Sunday 22 April 2018

Martin Cormican: Let's also remember those who refused to fight

British prime minister David Cameron and Taoiseach Enda Kenny lay wreaths at the Menin Gate World War I war memorial in Ypres in Belgium on December 19. Reuters/Pool/Stefan Rousseau
British prime minister David Cameron and Taoiseach Enda Kenny lay wreaths at the Menin Gate World War I war memorial in Ypres in Belgium on December 19. Reuters/Pool/Stefan Rousseau

Martin Cormican

Commemoration of the conflict of a hundred years ago is well under way and will be wall to wall for the next four years.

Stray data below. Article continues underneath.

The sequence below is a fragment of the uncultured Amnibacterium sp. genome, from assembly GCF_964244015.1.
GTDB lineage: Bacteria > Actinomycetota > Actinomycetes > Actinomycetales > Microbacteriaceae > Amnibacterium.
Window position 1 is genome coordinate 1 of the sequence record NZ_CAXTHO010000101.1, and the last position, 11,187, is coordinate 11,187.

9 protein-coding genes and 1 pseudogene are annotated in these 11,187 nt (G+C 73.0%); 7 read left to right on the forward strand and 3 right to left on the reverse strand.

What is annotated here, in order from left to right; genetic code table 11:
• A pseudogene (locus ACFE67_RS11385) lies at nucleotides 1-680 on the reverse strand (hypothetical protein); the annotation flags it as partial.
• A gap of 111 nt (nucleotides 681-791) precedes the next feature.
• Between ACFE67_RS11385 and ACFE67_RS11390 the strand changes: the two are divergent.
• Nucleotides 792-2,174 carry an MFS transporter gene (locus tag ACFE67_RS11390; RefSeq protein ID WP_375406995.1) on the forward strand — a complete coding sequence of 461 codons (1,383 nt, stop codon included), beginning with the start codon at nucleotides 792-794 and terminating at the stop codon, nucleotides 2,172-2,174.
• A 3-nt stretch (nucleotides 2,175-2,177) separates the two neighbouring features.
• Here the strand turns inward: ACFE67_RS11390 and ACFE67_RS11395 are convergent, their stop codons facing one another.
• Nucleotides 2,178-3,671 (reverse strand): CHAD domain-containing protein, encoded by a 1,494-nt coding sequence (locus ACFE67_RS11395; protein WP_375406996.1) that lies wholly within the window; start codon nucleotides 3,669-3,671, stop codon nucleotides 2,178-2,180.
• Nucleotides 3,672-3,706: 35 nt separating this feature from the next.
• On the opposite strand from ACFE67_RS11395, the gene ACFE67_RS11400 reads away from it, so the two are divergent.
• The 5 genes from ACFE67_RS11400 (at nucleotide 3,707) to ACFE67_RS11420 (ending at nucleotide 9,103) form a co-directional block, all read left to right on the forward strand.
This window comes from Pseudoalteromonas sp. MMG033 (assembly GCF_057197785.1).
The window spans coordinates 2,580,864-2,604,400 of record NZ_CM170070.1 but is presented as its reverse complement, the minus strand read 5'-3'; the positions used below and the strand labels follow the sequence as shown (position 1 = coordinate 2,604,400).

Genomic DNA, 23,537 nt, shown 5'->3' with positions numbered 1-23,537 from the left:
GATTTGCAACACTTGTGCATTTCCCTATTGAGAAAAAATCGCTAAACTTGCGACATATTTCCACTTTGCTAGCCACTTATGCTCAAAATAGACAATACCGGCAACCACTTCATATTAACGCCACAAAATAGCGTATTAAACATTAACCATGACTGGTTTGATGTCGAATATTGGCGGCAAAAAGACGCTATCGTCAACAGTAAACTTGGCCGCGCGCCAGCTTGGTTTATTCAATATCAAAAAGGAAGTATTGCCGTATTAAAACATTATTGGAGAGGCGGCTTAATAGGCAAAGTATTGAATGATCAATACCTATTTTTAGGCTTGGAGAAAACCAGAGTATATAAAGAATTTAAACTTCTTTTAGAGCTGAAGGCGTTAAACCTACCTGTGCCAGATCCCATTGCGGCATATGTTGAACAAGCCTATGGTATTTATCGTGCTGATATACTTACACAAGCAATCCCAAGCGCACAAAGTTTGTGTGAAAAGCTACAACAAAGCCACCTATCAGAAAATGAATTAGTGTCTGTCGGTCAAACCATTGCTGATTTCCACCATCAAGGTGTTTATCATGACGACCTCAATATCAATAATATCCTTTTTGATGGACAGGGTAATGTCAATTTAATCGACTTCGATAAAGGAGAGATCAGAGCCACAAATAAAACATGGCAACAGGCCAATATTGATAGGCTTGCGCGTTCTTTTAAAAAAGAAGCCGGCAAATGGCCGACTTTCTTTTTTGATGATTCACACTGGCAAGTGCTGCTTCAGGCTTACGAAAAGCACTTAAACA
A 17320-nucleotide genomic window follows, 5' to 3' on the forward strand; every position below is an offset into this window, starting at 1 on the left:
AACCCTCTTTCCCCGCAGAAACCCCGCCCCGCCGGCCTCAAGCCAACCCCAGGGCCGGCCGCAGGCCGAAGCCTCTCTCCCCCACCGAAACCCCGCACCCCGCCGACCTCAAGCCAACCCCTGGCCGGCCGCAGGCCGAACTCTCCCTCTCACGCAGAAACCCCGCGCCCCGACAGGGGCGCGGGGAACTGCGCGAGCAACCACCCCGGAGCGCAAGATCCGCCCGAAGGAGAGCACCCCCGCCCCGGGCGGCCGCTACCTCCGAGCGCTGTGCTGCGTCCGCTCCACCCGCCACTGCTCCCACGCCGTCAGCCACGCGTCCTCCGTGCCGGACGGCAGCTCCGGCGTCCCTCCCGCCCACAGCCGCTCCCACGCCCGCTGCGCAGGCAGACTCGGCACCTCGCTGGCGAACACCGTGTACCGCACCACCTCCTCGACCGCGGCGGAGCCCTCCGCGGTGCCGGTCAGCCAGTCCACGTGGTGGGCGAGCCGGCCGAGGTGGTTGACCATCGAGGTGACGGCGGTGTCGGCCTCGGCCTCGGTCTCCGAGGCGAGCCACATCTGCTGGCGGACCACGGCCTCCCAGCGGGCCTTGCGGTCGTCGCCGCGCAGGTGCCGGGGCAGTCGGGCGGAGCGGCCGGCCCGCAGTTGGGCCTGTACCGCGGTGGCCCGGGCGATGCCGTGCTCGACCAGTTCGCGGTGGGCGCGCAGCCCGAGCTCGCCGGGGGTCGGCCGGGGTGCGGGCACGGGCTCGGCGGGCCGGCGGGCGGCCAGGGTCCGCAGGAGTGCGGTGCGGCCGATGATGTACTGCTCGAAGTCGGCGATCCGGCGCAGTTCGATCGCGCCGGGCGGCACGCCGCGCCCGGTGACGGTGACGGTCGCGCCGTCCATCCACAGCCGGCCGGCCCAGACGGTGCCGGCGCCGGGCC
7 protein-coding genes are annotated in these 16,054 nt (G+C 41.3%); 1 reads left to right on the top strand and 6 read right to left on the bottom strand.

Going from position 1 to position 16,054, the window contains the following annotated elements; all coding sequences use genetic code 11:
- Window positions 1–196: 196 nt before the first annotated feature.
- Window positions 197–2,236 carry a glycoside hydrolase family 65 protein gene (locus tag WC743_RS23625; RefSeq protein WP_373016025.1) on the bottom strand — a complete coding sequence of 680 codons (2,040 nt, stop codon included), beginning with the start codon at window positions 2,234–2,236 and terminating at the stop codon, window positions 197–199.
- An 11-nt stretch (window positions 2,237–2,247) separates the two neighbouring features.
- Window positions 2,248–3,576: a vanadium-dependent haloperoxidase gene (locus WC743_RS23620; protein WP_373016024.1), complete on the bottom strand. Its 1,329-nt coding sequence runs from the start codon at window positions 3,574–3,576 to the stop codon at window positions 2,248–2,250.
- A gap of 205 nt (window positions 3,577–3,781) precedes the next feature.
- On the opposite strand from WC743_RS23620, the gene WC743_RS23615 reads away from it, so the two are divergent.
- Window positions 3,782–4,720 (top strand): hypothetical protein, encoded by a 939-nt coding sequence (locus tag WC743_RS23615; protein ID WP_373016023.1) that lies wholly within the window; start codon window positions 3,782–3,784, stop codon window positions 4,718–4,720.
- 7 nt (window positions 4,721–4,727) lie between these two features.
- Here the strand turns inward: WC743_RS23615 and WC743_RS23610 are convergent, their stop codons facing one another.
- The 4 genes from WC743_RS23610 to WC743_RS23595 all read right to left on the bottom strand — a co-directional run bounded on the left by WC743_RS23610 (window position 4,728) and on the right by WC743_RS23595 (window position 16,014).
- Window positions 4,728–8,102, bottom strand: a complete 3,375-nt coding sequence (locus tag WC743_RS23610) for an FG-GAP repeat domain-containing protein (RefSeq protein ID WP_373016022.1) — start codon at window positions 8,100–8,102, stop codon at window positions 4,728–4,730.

It is good to remember the suffering of those who fought and to celebrate their courage and self-sacrifice. It is good to remember too that the main task for those soldiers was not to suffer and die for their country. Their main purpose was to kill other young men who were not less courageous because they wore a different uniform.

The outbreak of war was marked by hundreds of thousands of men volunteering to fight for king and country, to defend little Belgium or perhaps in the belief that their service might be a step toward Home Rule for Ireland. This enthusiasm for war is only one part of the story. Many men had no wish to volunteer. Many countries in continental Europe had compulsory military service from the outset of war but in the United Kingdom of Great Britain and Ireland this was not the case.

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